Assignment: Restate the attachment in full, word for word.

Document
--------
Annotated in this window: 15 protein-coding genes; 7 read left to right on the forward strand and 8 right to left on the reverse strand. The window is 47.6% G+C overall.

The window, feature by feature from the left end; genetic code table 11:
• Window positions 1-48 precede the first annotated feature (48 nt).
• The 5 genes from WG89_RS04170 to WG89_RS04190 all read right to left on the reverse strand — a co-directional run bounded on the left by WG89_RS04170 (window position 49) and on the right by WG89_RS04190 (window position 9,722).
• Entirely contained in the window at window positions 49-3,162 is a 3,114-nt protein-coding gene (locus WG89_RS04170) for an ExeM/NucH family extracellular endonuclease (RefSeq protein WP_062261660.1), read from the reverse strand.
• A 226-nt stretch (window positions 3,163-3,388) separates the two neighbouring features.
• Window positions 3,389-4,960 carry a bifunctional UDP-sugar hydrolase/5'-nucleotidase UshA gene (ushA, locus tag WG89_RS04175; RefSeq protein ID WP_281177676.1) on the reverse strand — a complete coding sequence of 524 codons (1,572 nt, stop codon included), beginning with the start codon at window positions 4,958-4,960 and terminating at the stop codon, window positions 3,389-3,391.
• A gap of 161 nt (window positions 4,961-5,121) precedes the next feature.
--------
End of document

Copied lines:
Annotated in this window: 15 protein-coding genes; 7 read left to right on the forward strand and 8 right to left on the reverse strand. The window is 47.6% G+C overall.

The window, feature by feature from the left end; genetic code table 11:
• Window positions 1-48 precede the first annotated feature (48 nt).
• The 5 genes from WG89_RS04170 to WG89_RS04190 all read right to left on the reverse strand — a co-directional run bounded on the left by WG89_RS04170 (window position 49) and on the right by WG89_RS04190 (window position 9,722).
• Entirely contained in the window at window positions 49-3,162 is a 3,114-nt protein-coding gene (locus WG89_RS04170) for an ExeM/NucH family extracellular endonuclease (RefSeq protein WP_062261660.1), read from the reverse strand.
• A 226-nt stretch (window positions 3,163-3,388) separates the two neighbouring features.
• Window positions 3,389-4,960 carry a bifunctional UDP-sugar hydrolase/5'-nucleotidase UshA gene (ushA, locus tag WG89_RS04175; RefSeq protein ID WP_281177676.1) on the reverse strand — a complete coding sequence of 524 codons (1,572 nt, stop codon included), beginning with the start codon at window positions 4,958-4,960 and terminating at the stop codon, window positions 3,389-3,391.
• A gap of 161 nt (window positions 4,961-5,121) precedes the next feature.